The Rider

 

            This quiet movie, filled with unknowns, has a down-home, rural-heartland feel.  It's emotional without wheedling or overweening.  Its characters look authentic, and so does the slow-burning desperation of their lives.

            Brady Blackburn (Brady Jandreau) is a small-town rodeo cowboy.  A real one.  He's grown up around horses, and wants nothing more than to compete in the local circuit.  Doesn't have to be fancy.  He doesn't need big crowds.  But he does like to win, and already he's developed a reputation for grit and determination.

            But Brady's suffered a big setback.  He got hit on the head during a competition, and had a bad fall.  Now he's got a metal plate in his head, and big metal stitches.  Worse, he's experiencing a lingering neurological problem:  his right hand clenches closed, and he has to pry his fingers open with his other hand.  The doctor tells him no more rodeo, no more riding.  And Brady isn't adjusting well. 

            He takes a job at a local food mart, and doesn't complain about mopping floors, washing dishes, or stocking shelves.  But it isn't easy when a “fan” recognizes him, asks for a photograph with him, and then wonders what he's doing there.  Brady says that he's working while he's mending, which implies temproary but really means that he hasn't yet accepted the loss of his only passion.

            He's not getting much emotional support at home.  His Mom is dead.  His Dad, Wayne (Tim Jandreau) has descended into a kind of numb, underachieving limbo, selling off some livestock, falling behind on the trailer rent, frequenting the local bar and casino.  He seems to be a man shuffling along without ambition or dreams, but there's nothing wrong with him, either.  There's just no joy in his life; only aimlessness.  He has a teenage daughter, Lilly (Lilly Jandreau), who's autistic, and who's also sweet and unassuming and unabashadly loves both her brother and her Dad, which probably holds both of them together.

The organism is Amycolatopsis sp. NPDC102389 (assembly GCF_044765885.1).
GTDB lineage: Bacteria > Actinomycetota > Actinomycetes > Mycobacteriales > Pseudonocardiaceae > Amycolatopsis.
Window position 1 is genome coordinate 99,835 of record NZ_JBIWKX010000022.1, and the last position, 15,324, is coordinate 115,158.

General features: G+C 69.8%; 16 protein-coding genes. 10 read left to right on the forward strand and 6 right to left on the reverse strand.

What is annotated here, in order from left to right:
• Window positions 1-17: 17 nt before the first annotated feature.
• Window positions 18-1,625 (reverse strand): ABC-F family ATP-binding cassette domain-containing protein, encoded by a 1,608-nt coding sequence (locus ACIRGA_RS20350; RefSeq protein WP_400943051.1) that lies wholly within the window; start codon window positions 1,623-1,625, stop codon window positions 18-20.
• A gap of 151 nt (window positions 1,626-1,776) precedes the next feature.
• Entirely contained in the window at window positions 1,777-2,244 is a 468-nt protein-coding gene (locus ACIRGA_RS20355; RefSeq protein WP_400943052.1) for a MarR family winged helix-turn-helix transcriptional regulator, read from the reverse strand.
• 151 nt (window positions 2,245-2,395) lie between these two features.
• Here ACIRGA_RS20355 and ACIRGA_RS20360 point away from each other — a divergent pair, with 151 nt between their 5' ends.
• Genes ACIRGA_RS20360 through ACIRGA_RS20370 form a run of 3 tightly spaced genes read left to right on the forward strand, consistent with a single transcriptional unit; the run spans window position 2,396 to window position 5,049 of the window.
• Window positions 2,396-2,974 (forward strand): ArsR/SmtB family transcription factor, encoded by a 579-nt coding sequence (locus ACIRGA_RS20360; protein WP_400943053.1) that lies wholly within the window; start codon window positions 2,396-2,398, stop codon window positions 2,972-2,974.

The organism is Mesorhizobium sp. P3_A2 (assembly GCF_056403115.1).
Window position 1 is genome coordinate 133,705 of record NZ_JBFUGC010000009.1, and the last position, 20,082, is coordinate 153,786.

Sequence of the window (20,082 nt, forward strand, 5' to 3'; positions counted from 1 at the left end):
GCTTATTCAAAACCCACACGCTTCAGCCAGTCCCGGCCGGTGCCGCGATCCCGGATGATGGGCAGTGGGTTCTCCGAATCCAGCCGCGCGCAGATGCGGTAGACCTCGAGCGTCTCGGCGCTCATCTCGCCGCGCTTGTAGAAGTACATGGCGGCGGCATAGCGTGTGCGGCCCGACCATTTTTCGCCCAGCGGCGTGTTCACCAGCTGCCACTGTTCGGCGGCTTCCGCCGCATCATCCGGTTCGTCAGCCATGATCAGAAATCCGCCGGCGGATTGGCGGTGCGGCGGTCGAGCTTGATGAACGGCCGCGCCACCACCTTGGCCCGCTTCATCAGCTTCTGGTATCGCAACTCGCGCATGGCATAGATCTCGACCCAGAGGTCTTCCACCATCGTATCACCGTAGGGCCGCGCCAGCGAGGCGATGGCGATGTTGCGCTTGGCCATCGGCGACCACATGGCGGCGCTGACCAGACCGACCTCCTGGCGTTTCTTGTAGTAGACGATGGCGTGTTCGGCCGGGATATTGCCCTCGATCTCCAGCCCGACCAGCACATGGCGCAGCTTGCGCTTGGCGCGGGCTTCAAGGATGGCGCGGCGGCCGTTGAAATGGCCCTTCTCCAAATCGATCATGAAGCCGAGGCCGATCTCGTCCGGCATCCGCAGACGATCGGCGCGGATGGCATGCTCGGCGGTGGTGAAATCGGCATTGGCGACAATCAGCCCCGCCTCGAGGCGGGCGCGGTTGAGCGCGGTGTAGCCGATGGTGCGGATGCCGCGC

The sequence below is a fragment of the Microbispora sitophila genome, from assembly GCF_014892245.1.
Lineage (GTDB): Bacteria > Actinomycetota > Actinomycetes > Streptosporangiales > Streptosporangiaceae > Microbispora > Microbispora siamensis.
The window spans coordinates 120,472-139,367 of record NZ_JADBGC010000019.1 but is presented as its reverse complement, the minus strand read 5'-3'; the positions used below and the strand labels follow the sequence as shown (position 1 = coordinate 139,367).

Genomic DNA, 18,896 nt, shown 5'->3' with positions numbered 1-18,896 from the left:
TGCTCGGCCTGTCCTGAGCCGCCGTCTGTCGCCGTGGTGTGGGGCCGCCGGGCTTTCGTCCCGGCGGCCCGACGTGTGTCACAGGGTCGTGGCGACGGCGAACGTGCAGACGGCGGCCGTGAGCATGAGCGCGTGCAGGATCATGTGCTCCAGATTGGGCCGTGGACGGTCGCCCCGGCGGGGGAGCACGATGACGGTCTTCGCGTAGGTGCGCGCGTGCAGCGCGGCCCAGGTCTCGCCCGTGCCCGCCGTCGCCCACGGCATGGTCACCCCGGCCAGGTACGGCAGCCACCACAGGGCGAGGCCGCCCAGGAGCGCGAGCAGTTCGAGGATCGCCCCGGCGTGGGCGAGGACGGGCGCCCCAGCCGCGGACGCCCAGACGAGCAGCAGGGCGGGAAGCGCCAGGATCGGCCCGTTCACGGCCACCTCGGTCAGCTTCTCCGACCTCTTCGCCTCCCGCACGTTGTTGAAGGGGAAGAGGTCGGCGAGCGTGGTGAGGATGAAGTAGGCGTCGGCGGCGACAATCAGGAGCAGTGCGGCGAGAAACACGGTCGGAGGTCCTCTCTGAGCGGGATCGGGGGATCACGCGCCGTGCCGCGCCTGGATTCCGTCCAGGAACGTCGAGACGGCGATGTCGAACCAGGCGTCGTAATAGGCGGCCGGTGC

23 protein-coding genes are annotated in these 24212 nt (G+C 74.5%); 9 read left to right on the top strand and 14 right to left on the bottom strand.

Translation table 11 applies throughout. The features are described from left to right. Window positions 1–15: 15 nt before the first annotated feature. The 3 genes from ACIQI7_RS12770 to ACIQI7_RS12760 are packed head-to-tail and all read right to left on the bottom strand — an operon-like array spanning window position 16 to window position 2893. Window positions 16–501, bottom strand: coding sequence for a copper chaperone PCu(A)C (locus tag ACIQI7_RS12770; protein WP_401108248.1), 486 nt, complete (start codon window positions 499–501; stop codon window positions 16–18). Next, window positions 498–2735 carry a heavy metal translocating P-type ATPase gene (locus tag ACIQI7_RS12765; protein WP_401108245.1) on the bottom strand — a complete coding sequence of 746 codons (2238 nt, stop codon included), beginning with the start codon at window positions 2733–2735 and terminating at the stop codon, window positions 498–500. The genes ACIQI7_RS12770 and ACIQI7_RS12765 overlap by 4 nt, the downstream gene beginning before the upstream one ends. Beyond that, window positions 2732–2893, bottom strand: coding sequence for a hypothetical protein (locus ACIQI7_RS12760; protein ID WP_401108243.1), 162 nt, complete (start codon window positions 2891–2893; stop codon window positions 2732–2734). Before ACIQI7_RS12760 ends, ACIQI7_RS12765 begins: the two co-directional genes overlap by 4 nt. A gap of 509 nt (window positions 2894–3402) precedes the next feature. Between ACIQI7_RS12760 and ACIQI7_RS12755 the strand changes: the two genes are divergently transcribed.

Brady decides that he has to do more than just sit around campfires at night and drink beeer (or smoke weed) with his old rodeo buddies.  He takes up the offer of a couple of local ranchers to help train some unruly horses, and it's obvious Brady has a great talent.  He's incredibly gentle, taking it slow and easy, talking quietly and issuing instructions patiently.  But of course the last step is to get on and ride, and Brady just can't help himself.  He loves it too much.  He's taking a tremendous risk, of course---especially if he falls again.  But even the jostling isn't good for his traumatized cranium, and soon some unwelcome symptoms appear, and we are sad for him, because without his horses, he literally doesn't know who he is.  But we are really endeared to Brady when we see him relate to his buddy Lane (Lane Scott), also a former rodeo rider, who was so severely injured that he's in a rehab hospital, unable to speak or walk.  Brady unself-consciously cheers up his old friend, communicating with great difficulty, demonstrating that being a cowboy isn't just about swaggering around like a tough hombre, twirling a six-shooter, and posing for unsmiling Marlboro ads.

            Director Chloe Zhao lets us revel in the wide-open rugged landscape, mixing in a ruminative musical score.  It's a sympathetic look at a part of rural America that's eulogized in old country songs, but actually still exists, albeit under Hollywood's radar, because it's not glitzy and glamorous enough.  Her pacing is unhurried, and she's not plummeting us toward a tragic ending, or selling us short with a sappy one, either.  Her characters simply have to figure out on their own how to play the cards they're dealt.  Like the rest of us.

 

Dr. Ronald P. Salfen, DFW Film Critics Association